Money at 30: Are FinTech Accounts Worth it When APYs are High?
After more than two years of near-nothing interest rates, high-yield savings accounts are back. Over the past several weeks, APYs across several accounts have skyrocketed and, in many cases, are now pushing toward 2% APY (as of this writing, that is). And, with the Federal Reserve widely expected to keep raising interest rates, these could go even higher shortly. So, the question for me has become: If more traditional savings accounts are paying high APYs, is it still worth dealing with some of the gimmicks of FinTech?
The problem with FinTech right now
Keep in mind, I say this as someone who’s been a big fan of the financial technology sector and who has reviewed dozens of these services before. In that time, I’ve seen services come and go, offerings get overhauled, and, yes, watched as APYs crashed and then rebounded. On that note, while most institutions and many other accounts slashed their rates in 2020 and beyond, there were still a handful of platforms that featured solid rates — you just had to work for them.
For example, a customer might need to make a certain number of purchases on a debit card per month in order to unlock an increased rate or, on the other end of things, may be required to directly deposit a set dollar amount on a regular basis to keep earning that enhanced rate. Furthermore, while these whole-digit APYs looked good in comparison to the decimal-followed-by-a-zero rates found elsewhere, they’d also often only apply on limited balances with higher savings earning lower rates. For example, Varo Bank requires you to have direct deposit of at least $1000/month but no more than $4,999 in your savings account to qualify for its 5% APY.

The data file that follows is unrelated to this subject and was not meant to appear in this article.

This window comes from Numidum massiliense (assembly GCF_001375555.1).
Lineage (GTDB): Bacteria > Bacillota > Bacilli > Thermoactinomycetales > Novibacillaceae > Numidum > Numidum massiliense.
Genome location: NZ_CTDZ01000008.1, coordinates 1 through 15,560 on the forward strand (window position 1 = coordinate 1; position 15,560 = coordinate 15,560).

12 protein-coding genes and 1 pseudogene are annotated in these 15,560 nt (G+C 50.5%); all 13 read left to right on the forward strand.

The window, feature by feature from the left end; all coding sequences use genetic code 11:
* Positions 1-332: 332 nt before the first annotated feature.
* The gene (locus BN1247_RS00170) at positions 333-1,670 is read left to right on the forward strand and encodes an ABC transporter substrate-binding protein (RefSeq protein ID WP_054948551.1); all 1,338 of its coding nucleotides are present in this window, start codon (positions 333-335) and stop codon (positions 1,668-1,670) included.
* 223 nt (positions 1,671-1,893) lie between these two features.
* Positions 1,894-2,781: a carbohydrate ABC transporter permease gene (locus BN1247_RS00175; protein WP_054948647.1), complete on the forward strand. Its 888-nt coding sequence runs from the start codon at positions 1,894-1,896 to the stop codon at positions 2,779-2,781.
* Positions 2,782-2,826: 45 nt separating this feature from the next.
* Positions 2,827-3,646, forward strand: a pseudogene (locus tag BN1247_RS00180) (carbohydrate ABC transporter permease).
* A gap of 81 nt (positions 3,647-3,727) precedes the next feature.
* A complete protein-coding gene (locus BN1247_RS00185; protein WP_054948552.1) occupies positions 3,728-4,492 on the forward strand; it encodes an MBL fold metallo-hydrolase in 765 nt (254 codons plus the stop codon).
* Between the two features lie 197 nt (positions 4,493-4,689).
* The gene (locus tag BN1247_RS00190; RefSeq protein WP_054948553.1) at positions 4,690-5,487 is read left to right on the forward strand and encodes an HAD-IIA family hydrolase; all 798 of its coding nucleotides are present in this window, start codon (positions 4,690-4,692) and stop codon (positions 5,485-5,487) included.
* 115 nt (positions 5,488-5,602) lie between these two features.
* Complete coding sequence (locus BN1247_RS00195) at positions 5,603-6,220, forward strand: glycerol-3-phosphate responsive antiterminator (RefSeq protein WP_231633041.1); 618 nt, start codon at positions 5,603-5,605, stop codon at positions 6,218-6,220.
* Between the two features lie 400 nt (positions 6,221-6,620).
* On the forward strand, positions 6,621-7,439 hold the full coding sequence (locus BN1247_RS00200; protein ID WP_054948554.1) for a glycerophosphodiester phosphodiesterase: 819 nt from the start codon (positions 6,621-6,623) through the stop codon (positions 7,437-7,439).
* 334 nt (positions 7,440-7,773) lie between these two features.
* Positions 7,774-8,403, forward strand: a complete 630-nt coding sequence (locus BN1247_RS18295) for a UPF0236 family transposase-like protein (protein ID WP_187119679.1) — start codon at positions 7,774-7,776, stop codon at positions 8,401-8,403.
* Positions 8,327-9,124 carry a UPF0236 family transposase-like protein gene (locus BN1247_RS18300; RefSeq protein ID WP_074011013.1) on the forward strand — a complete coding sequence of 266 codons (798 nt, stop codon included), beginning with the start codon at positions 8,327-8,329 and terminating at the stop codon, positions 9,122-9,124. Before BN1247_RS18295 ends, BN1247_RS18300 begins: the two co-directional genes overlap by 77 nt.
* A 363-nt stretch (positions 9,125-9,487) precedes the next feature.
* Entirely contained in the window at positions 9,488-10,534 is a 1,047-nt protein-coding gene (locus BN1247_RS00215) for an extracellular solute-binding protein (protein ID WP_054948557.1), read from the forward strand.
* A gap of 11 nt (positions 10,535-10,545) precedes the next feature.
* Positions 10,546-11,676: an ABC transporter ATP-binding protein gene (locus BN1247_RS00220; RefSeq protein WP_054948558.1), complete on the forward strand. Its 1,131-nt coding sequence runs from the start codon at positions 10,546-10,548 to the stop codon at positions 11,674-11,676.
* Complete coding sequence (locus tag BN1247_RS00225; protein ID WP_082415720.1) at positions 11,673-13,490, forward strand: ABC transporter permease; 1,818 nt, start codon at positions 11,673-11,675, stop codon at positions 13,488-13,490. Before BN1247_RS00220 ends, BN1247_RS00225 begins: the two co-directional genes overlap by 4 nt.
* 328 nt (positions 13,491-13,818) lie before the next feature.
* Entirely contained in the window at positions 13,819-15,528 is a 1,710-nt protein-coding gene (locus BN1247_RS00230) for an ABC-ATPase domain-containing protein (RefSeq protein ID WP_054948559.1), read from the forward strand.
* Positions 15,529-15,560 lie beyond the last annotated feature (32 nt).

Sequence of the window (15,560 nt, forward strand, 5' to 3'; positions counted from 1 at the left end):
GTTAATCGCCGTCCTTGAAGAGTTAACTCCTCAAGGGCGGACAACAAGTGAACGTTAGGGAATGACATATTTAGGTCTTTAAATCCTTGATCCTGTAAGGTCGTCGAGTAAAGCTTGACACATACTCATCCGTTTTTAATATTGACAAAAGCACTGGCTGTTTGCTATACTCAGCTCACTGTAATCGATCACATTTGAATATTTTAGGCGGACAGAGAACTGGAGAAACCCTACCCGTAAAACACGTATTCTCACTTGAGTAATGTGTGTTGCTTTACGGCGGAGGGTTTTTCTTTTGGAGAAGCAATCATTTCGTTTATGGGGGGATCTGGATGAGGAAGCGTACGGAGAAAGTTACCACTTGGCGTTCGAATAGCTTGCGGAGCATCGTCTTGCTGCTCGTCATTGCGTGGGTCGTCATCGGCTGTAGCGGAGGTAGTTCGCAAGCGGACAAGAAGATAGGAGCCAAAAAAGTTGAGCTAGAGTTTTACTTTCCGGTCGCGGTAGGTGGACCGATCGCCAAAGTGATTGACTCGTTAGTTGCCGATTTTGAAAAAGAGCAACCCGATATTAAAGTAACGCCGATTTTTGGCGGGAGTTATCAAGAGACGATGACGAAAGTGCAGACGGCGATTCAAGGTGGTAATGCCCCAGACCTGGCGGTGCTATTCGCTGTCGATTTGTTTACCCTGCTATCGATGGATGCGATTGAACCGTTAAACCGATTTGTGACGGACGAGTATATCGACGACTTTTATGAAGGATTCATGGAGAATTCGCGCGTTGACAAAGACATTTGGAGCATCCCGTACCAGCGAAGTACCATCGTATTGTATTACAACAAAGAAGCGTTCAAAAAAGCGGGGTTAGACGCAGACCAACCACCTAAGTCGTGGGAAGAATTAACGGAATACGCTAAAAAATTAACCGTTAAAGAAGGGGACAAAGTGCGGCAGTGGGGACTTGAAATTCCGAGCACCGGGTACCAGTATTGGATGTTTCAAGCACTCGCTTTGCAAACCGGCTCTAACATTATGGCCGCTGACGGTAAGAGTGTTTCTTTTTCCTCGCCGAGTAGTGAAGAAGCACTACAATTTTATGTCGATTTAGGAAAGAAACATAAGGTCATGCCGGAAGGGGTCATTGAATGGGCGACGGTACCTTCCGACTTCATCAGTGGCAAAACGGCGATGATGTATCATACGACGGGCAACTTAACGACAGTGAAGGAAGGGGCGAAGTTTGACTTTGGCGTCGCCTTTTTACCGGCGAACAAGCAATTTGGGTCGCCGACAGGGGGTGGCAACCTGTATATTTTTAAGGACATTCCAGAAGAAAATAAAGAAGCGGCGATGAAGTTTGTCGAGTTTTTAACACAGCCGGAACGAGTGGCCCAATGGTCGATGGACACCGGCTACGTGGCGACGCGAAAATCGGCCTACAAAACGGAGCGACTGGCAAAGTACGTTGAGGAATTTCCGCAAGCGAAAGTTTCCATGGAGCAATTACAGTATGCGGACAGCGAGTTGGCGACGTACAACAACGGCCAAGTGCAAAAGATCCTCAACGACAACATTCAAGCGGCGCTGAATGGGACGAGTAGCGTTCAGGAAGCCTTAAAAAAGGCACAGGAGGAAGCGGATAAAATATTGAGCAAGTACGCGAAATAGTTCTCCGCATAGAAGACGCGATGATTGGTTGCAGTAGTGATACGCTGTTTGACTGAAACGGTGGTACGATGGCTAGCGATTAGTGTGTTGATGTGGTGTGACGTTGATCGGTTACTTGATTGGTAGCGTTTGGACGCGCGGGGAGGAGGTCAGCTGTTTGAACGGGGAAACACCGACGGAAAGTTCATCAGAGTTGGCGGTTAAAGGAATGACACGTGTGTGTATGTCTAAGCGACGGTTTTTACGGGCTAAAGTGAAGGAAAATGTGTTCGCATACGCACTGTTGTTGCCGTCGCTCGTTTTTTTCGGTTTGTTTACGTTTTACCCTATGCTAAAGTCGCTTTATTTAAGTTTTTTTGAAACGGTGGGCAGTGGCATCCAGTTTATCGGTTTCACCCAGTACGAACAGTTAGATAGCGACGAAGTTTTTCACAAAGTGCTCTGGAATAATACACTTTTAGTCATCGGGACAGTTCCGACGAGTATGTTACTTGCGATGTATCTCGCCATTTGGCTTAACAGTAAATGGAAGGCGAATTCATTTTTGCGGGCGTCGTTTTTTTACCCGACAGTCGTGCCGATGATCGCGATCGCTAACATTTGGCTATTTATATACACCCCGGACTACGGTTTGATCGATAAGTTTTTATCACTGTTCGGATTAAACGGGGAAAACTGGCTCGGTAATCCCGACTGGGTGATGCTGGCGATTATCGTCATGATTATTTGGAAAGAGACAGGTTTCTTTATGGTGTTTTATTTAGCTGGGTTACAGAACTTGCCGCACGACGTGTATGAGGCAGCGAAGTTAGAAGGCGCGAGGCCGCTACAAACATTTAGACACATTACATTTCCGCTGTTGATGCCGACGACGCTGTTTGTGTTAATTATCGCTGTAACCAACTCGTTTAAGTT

These requirements could legitimately be a big issue for a number of startups that have attempted to attract new customers by offering eye-popping interest rates (while downplaying the restrictions). Without this advantage — and with crypto frenzy dying down for the moment — I wouldn’t be surprised if we see more startups failing to meet their active user goals. Then again, there is the hope that perhaps the more creative FinTechs can come up with new features and offerings that will make their platforms worth trying. As it stands, it seems as though the “neobank” concept is growing to be homogenized as more intriguing twists on digital banking like Bella Loves Me failed to catch on.
The problem with “FDIC insured”
As I recently wrote about, one of the confusing aspects of FinTech is that, while funds are FDIC insured thanks to partner banks that startups hold deposits with, it’s unclear exactly what happens if these companies were to disappear without returning customer funds. That’s because, technically, the insurance covers deposits in the event that the bank itself fails, not if the immediacies go away. Because of this, while I continue to believe that most FinTech apps are fairly safe on the whole, they are not without at least some bit of risk.
Thus, when given the choice to earn 2% APY by keeping money directly with an FDIC insured bank or 3% APY by depositing money via an app (that will then keep the money with a bank), it’s understandable that many consumers would rather take the path of least resistance. To some degree, I’m right there with them on this point as, while I store at least a few dollars with a number of different FinTech apps, the bulk of my cash remains in more “traditional” accounts — although Current is a notable exception to this.
So… are FinTechs worth it in the current environment?
Ultimately, at this time, I’m much more inclined to simply rely on accounts such as Marcus, Discover, Ally, and others where I can get a solid APY on my savings without jumping through hoops. At the same time, I do think there’s still a space for FinTechs and different types of accounts. Unfortunately, finding new and interesting products that will stick around is becoming a bit more difficult by the day. But, thankfully, that’s what I’m here for — so stay tuned.